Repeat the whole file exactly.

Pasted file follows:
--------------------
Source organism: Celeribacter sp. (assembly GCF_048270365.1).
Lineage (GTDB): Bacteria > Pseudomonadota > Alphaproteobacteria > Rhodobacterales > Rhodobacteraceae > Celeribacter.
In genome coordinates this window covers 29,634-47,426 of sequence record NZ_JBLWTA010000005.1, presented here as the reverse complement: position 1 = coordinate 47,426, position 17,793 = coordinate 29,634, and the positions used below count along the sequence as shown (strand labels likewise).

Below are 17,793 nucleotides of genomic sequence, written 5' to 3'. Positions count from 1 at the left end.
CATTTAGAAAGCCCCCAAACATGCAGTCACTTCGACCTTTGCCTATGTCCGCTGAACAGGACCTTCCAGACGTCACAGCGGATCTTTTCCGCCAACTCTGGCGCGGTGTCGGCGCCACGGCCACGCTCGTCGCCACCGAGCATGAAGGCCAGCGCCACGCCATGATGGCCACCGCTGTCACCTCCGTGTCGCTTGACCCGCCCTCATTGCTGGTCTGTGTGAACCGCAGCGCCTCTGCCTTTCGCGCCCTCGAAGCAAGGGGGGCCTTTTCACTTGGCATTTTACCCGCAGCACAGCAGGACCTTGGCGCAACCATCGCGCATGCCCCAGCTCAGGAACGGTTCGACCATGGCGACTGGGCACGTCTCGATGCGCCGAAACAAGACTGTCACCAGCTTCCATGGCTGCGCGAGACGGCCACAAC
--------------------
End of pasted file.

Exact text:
Source organism: Celeribacter sp. (assembly GCF_048270365.1).
Lineage (GTDB): Bacteria > Pseudomonadota > Alphaproteobacteria > Rhodobacterales > Rhodobacteraceae > Celeribacter.
In genome coordinates this window covers 29,634-47,426 of sequence record NZ_JBLWTA010000005.1, presented here as the reverse complement: position 1 = coordinate 47,426, position 17,793 = coordinate 29,634, and the positions used below count along the sequence as shown (strand labels likewise).

Below are 17,793 nucleotides of genomic sequence, written 5' to 3'. Positions count from 1 at the left end.
CATTTAGAAAGCCCCCAAACATGCAGTCACTTCGACCTTTGCCTATGTCCGCTGAACAGGACCTTCCAGACGTCACAGCGGATCTTTTCCGCCAACTCTGGCGCGGTGTCGGCGCCACGGCCACGCTCGTCGCCACCGAGCATGAAGGCCAGCGCCACGCCATGATGGCCACCGCTGTCACCTCCGTGTCGCTTGACCCGCCCTCATTGCTGGTCTGTGTGAACCGCAGCGCCTCTGCCTTTCGCGCCCTCGAAGCAAGGGGGGCCTTTTCACTTGGCATTTTACCCGCAGCACAGCAGGACCTTGGCGCAACCATCGCGCATGCCCCAGCTCAGGAACGGTTCGACCATGGCGACTGGGCACGTCTCGATGCGCCGAAACAAGACTGTCACCAGCTTCCATGGCTGCGCGAGACGGCCACAAC